School buildings can teach much when architects take real account of the environment
The eco-school is a living lesson in sustainability, conserving energy and resources through its fabric and design.
From the outside Notley Green county primary looks more like a vessel than an institution, its low-lying, cedar-clad construction reminiscent of an ark. Reached by a wooden footbridge, the school - which was opened in June 2000 by poet Michael Rosen - caters for 180 pupils in this newly developed patch of Essex housing. Notley Green's design is the result of a 1997 competition held jointly by Essex County Council and the Design Council.
The brief was to plan a school that would "touch the earth lightly", but within the usual pound;1.2 million budget for a school of its size. The resulting triangular-shaped building, designed by architects Allford Hall Monaghan Morris, features an energy-saving south-west orientation and uses renewable and recycled building materials to make a groundbreaking "eco-school". The Organisation for Economic Co-operation and Development has praised its "exemplary learning facilities".
The children particularly like the "green roof", with sedum, a plant with thick, fleshy leaves, growing out of a horticultural mat to provide insulation and encourage insect life. Steam from the environmentally friendly gas-condensing boiler - which provides under-floor heating - puffs harmlessly into the air at roof height. The untreated cedar on the exterior walls will weather naturally and is maintenance-free.
Inside, the building has been designed to maximise the use of natural heat, light and ventilation. North light is provided by windows set into the ceilings. Floors are made of durable but renewable bamboo parquet. A see-through panel cut into a wall in the ICT lab shows children the recycled newspaper (treated with flame retardant) that has been used to fill the "breathing" walls. "Children are very proud of the school," says head Fay Trussler. "They know it's different."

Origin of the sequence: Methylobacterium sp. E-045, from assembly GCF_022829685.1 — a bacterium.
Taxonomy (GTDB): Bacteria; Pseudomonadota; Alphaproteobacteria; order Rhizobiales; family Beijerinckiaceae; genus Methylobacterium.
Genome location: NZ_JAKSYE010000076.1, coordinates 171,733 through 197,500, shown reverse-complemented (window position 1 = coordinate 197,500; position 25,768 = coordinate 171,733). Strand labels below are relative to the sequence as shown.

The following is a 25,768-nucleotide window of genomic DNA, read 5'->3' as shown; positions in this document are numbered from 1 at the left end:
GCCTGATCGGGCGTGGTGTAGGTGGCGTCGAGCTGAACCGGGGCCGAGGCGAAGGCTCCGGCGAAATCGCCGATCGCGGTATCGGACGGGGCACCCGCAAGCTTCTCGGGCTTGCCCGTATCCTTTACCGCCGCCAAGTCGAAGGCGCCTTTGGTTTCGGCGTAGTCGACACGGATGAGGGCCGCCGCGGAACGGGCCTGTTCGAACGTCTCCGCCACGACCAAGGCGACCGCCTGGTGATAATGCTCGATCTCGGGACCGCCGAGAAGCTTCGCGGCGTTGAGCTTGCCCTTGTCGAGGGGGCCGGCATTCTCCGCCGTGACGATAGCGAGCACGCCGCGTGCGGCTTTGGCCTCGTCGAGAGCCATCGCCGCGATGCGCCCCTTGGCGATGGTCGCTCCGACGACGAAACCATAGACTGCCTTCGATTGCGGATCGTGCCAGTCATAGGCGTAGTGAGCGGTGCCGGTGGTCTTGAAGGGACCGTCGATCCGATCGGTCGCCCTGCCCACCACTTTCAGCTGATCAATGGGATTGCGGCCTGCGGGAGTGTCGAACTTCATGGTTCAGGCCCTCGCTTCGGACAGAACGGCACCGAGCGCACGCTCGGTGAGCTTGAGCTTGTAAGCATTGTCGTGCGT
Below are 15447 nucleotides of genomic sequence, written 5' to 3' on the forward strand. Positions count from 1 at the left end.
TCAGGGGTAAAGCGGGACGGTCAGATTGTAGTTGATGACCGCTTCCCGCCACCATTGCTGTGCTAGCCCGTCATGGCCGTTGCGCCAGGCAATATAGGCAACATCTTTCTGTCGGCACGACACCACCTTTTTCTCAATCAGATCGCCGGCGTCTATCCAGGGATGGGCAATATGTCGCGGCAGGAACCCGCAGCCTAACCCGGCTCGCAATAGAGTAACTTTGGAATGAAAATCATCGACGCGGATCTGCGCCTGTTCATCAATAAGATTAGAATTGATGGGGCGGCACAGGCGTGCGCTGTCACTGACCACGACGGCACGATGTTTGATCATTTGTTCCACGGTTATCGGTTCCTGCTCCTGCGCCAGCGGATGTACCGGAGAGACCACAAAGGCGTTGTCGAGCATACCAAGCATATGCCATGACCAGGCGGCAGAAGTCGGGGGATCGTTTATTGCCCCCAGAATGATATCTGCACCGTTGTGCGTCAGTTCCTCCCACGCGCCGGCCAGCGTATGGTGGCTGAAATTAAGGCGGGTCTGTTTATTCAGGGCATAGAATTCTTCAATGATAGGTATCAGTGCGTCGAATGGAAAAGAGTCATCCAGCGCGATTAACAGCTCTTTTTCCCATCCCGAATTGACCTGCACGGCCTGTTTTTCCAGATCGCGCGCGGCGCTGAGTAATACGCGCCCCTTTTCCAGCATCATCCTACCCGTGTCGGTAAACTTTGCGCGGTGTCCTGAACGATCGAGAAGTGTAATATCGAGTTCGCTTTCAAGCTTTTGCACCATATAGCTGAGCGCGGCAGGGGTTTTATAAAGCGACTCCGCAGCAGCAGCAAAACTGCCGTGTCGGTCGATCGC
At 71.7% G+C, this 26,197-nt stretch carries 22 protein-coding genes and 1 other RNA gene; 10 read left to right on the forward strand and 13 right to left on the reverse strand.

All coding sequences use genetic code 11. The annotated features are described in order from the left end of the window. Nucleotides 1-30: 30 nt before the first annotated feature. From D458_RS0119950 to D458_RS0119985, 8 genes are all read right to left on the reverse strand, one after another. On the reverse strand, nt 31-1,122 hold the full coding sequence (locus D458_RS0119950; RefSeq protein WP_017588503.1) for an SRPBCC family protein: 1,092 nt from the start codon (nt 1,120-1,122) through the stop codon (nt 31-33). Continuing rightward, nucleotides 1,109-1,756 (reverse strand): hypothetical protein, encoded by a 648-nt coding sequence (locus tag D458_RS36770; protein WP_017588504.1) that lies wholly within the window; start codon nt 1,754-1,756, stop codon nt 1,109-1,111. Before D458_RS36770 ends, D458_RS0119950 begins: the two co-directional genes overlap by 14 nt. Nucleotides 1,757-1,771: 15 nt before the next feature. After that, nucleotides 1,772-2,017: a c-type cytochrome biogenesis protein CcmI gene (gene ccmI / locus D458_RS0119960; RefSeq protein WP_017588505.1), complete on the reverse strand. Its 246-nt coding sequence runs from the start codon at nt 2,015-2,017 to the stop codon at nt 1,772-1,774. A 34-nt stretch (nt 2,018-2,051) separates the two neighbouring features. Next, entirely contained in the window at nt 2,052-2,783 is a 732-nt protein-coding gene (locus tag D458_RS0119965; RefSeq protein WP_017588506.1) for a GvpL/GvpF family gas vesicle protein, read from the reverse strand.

Six classrooms lead off one long corridor, with communal and office areas grouped around an internal court. Minimising internal circulation areas has freed space for teaching. The hall features sliding doors, which open out the space further, and each classroom has doors on to its own outside teaching area.
Not all the innovative design features have been successful. The linked classrooms, without doors, can be noisy. The rooms, all of which seem to have five or more sides, can be difficult to furnish. "Infant teachers like to have corners," says Fay Trussler, "and they haven't got any here."
Recycled materials are a feature of the building, and using them in class is part of children's learning. The bright, multi-coloured plastic surrounds on the classroom sinks are made from plastic packaging - detergent and shampoo bottles. Pencils and rulers are made from discarded vending machine cups. But recycled materials are expensive, says the headteacher. "You can't blame people for not recycling if it's expensive.
It's something we should be looking at nationally."
In accordance with the theme of touching the earth lightly, the Notley Green school's planned lifespan is just 60 years.
Ones to watch
School Works Design thinktank that "recycled" Kingsdale school in south London Cromwell Park primary, Cambridge Newly built school with solar power and water recycling Eco schools International "green" education and action project flourishing in 7,000 schools.